John Lennon’s killer Mark Chapman denied parole

0

Mark-David-Chapman-john-lennon.jpg
The killer of Liverpool Beatles legend John Lennon has been denied release from prison in his seventh appearance before a parole board.


The killer of Liverpool Beatles legend John Lennon has been denied release from prison in his seventh appearance before a parole board.
Mark Chapman, 57, was denied parole after a hearing, the New York Department of Corrections said, but he can try again for parole in two years.
Chapman shot Lennon in December 1980 outside the Manhattan apartment building where he lived, 10 years after the Beatles split up, and was sentenced in 1981 to 20 years to life in prison after pleading guilty to second-degree murder.
Chapman was transferred in May from the Attica Correctional Facility in western New York to the nearby Wende Correctional Facility. Both are maximum security.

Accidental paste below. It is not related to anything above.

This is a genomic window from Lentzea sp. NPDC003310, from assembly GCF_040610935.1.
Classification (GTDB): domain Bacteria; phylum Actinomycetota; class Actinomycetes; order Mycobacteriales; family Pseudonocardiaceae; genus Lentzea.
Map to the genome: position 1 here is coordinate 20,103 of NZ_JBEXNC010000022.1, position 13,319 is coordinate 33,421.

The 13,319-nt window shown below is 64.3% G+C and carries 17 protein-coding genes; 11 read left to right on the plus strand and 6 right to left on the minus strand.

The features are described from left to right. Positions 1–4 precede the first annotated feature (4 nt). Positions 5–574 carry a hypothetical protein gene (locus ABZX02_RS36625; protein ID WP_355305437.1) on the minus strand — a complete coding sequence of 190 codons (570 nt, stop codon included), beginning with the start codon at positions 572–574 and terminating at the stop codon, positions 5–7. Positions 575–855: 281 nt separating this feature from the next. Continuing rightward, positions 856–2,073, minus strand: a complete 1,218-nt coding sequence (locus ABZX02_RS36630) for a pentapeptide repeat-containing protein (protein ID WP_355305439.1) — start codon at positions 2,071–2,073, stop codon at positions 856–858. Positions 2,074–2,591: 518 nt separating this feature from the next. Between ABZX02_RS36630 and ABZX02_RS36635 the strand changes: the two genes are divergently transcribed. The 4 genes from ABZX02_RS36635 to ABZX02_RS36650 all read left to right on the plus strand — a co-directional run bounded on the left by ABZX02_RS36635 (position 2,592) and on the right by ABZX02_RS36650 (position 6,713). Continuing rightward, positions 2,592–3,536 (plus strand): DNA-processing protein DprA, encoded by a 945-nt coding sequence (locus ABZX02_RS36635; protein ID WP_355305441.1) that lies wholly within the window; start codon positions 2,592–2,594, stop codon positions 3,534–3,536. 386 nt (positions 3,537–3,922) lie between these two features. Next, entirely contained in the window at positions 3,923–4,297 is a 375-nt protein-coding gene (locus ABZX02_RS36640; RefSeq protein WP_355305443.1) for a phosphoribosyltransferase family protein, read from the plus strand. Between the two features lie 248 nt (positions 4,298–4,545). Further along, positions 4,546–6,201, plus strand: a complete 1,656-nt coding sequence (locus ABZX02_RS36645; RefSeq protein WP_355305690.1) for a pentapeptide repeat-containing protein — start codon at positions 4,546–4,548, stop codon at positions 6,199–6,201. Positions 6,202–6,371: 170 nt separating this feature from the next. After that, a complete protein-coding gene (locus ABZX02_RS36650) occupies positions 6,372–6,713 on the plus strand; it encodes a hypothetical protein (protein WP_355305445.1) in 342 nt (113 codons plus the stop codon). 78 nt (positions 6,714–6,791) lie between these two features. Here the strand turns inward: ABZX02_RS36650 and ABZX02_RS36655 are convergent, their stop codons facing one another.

The prison system does not disclose why inmates are transferred.
Board member Sally Thompson wrote: ‘Despite your positive efforts while incarcerated, your release at this time would greatly undermine respect for the law and tend to trivialise the tragic loss of life which you caused as a result of this heinous, unprovoked, violent, cold and calculated crime.
At his previous hearing, Chapman recalled that he had considered shooting Johnny Carson or Elizabeth Taylor instead and said he chose Lennon because he was more accessible, that his apartment building by Central Park “wasn’t quite as cloistered”.
Chapman fired five shots outside the Dakota apartment building on December 8, 1980, hitting Lennon four times in front of his wife, Yoko Ono, and others.
The former security guard said his motivation was instant notoriety but that he later realised he made a horrible decision for selfish reasons.
Ono, 79, said two years ago that she was trying to be “practical” in asking that her husband’s killer remain behind bars and that Chapman might be a danger to her, other family members and perhaps even himself.

Comments

comments

Share.

Comments are closed.